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Meeting Guidelines Overview

An overview of meeting guidelines in Fellow

Mikaela Friedrich avatar
Written by Mikaela Friedrich
Updated over a week ago

**Meeting guidelines are part of the Enterprise plan**

Apply meeting best practices across the organization with integrated guiding prompts in every Google Calendar event so every meeting is a valuable one. Keep reading or check out this video walk through!

What are meeting guidelines?

Meeting guidelines are a series of guiding prompts that appear when booking a new meeting in Google Calendar. They are part of Fellow's Chrome browser extension and are based on configurable workspace settings.

These prompts are designed to guide your team to apply research-backed best practices to enable thoughtful meeting creation, boost meeting engagement and make room for deep work and execution.

Are meeting guidelines customizable?

Each workspace can decide which meeting guidelines they would like to turn on, which could be all 8 or just a few. These can be configured in Workspace settings --> Meeting guidelines. Note: you must be an administrator on your workspace to make any changes.

Where do I see meeting guidelines?

The meeting guidelines are a feature of the Fellow browser extension! In order to see meeting guidelines, an individual will need to have the browser extension installed.

If you would like everyone in your organization to see these meeting guidelines, we recommend following these instructions.

Types of meeting guidelines

These are the best practices that make up Fellow's meeting guidelines:

  1. Meeting cost in hours (or dollars)

    Meetings are an investment in employee time which means that meetings should be carefully considered and effectively managed. When the meeting cost guideline is configured, the total cost of the meeting in attendee hours is shown within the event description when creating, editing, and viewing the event.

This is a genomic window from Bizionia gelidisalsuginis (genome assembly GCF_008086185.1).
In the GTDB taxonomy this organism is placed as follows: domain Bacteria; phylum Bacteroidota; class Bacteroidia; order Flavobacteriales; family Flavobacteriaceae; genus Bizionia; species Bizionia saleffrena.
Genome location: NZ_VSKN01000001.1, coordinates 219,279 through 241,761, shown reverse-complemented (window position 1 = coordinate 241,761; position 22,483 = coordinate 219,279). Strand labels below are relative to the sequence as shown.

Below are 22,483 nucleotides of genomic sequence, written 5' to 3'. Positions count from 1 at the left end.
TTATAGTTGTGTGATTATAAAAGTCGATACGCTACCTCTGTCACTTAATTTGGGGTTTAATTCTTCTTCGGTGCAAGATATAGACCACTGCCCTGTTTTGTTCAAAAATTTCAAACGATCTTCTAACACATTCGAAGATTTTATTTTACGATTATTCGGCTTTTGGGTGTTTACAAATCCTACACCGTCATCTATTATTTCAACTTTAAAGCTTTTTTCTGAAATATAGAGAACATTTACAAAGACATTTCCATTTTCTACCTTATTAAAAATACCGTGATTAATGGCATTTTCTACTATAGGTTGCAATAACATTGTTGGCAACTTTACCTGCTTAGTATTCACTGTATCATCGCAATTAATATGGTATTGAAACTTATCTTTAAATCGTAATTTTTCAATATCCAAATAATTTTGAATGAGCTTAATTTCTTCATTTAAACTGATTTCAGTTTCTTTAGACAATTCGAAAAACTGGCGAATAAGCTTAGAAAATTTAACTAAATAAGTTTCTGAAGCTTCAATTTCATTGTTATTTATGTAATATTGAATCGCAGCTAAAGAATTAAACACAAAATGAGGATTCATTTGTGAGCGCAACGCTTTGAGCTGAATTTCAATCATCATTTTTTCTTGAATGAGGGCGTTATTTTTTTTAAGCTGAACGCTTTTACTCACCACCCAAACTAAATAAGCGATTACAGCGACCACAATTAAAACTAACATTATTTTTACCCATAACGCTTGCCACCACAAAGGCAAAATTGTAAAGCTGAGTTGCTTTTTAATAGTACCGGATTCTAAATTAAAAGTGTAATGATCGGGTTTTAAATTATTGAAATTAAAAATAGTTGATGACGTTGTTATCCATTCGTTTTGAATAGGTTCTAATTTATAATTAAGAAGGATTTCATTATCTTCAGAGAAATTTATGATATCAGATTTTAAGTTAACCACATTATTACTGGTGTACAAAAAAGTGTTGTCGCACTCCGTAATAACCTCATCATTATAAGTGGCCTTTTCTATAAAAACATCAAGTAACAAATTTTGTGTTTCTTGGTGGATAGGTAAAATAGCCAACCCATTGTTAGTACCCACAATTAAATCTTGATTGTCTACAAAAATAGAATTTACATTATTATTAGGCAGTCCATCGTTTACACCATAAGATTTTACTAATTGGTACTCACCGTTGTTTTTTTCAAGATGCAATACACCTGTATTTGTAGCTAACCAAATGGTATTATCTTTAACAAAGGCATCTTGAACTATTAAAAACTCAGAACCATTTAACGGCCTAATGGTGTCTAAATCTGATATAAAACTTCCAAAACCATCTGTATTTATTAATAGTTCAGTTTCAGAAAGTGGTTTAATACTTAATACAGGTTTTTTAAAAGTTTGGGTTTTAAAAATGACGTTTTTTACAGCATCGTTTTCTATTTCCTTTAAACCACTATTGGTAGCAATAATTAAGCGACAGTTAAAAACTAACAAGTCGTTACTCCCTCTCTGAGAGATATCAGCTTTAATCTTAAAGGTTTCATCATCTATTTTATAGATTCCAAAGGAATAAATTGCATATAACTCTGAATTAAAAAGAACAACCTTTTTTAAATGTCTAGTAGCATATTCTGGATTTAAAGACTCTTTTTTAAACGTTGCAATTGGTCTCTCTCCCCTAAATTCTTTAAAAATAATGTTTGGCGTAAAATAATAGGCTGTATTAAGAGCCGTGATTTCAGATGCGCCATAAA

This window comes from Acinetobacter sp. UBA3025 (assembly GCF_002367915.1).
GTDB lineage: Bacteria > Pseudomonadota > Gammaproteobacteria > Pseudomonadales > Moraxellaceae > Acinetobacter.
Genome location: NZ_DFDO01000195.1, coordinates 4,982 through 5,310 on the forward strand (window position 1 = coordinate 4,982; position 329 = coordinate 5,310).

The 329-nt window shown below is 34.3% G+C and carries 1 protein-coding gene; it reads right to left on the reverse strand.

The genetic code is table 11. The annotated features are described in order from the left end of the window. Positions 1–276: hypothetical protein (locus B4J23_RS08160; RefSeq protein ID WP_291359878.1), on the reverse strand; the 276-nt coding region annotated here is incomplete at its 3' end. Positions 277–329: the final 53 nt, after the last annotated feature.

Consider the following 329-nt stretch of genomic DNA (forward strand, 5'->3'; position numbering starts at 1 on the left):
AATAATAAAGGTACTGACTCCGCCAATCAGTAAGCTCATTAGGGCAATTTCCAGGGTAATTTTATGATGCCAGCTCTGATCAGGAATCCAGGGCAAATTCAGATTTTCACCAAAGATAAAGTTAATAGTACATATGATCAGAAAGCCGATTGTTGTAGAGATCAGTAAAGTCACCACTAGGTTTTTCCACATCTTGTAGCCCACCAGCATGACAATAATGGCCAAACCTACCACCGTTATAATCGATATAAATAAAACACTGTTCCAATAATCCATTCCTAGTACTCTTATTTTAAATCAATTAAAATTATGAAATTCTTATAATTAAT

For this calculation, we include required attendees if they have accepted the invite or haven't yet responded (we excluded attendees who declined the meeting)

  2. Meeting purpose

    A meeting purpose sets clear expectations for attendees for why the meeting is happening, helps ensure focus before and during the meeting.

    If a meeting organizer is creating a meeting, the meeting guideline tool tip will remind them to add a meeting purpose to the description on the meeting. After the meeting, the organizer can then evaluate whether the meeting purpose they had defined was met.

  3. Meeting attendees

    Studies have shown that more than 7 attendees reduces decision making abilities in the meeting. If a meeting organizer is creating a meeting with 8 or more attendees, a tool tip will appear reminding them to remove additional attendees or mark them as optional.

  4. Finite recurring meetings

    When a meeting organizer is creating a recurring meeting with no end date, remind them to add an end date. An end date for recurring meetings allows for purpose reassessment and modifications as needed, preventing disengagement caused by routine.